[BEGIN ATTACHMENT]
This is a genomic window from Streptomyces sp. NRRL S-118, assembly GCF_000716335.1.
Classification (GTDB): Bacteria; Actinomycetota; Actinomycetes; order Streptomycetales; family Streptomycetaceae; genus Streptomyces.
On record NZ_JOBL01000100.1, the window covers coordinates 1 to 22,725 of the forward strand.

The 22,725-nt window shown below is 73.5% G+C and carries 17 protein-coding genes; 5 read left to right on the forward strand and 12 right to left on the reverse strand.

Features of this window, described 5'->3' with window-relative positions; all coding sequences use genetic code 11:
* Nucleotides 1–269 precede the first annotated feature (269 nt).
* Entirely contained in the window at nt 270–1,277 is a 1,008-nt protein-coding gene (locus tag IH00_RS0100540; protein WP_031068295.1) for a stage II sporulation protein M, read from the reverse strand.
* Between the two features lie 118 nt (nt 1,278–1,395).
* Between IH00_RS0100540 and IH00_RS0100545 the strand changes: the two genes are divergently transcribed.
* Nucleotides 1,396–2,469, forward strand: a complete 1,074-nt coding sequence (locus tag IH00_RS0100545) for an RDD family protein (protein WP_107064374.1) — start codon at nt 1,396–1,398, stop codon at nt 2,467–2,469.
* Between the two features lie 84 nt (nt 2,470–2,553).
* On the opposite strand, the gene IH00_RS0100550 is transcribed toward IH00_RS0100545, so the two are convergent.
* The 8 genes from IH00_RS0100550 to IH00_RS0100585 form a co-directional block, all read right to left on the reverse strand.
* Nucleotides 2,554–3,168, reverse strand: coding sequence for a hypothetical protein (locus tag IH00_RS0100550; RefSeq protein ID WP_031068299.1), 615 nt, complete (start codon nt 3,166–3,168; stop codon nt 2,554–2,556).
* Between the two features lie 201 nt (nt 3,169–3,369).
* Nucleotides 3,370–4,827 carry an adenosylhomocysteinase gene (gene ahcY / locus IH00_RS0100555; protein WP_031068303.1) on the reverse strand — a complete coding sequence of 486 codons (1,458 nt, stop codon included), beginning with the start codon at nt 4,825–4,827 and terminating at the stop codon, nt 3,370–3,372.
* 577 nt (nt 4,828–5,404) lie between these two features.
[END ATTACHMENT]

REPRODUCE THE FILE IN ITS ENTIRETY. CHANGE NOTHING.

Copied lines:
This is a genomic window from Streptomyces sp. NRRL S-118, assembly GCF_000716335.1.
Classification (GTDB): Bacteria; Actinomycetota; Actinomycetes; order Streptomycetales; family Streptomycetaceae; genus Streptomyces.
On record NZ_JOBL01000100.1, the window covers coordinates 1 to 22,725 of the forward strand.

The 22,725-nt window shown below is 73.5% G+C and carries 17 protein-coding genes; 5 read left to right on the forward strand and 12 right to left on the reverse strand.

Features of this window, described 5'->3' with window-relative positions; all coding sequences use genetic code 11:
* Nucleotides 1–269 precede the first annotated feature (269 nt).
* Entirely contained in the window at nt 270–1,277 is a 1,008-nt protein-coding gene (locus tag IH00_RS0100540; protein WP_031068295.1) for a stage II sporulation protein M, read from the reverse strand.
* Between the two features lie 118 nt (nt 1,278–1,395).
* Between IH00_RS0100540 and IH00_RS0100545 the strand changes: the two genes are divergently transcribed.
* Nucleotides 1,396–2,469, forward strand: a complete 1,074-nt coding sequence (locus tag IH00_RS0100545) for an RDD family protein (protein WP_107064374.1) — start codon at nt 1,396–1,398, stop codon at nt 2,467–2,469.
* Between the two features lie 84 nt (nt 2,470–2,553).
* On the opposite strand, the gene IH00_RS0100550 is transcribed toward IH00_RS0100545, so the two are convergent.
* The 8 genes from IH00_RS0100550 to IH00_RS0100585 form a co-directional block, all read right to left on the reverse strand.
* Nucleotides 2,554–3,168, reverse strand: coding sequence for a hypothetical protein (locus tag IH00_RS0100550; RefSeq protein ID WP_031068299.1), 615 nt, complete (start codon nt 3,166–3,168; stop codon nt 2,554–2,556).
* Between the two features lie 201 nt (nt 3,169–3,369).
* Nucleotides 3,370–4,827 carry an adenosylhomocysteinase gene (gene ahcY / locus IH00_RS0100555; protein WP_031068303.1) on the reverse strand — a complete coding sequence of 486 codons (1,458 nt, stop codon included), beginning with the start codon at nt 4,825–4,827 and terminating at the stop codon, nt 3,370–3,372.
* 577 nt (nt 4,828–5,404) lie between these two features.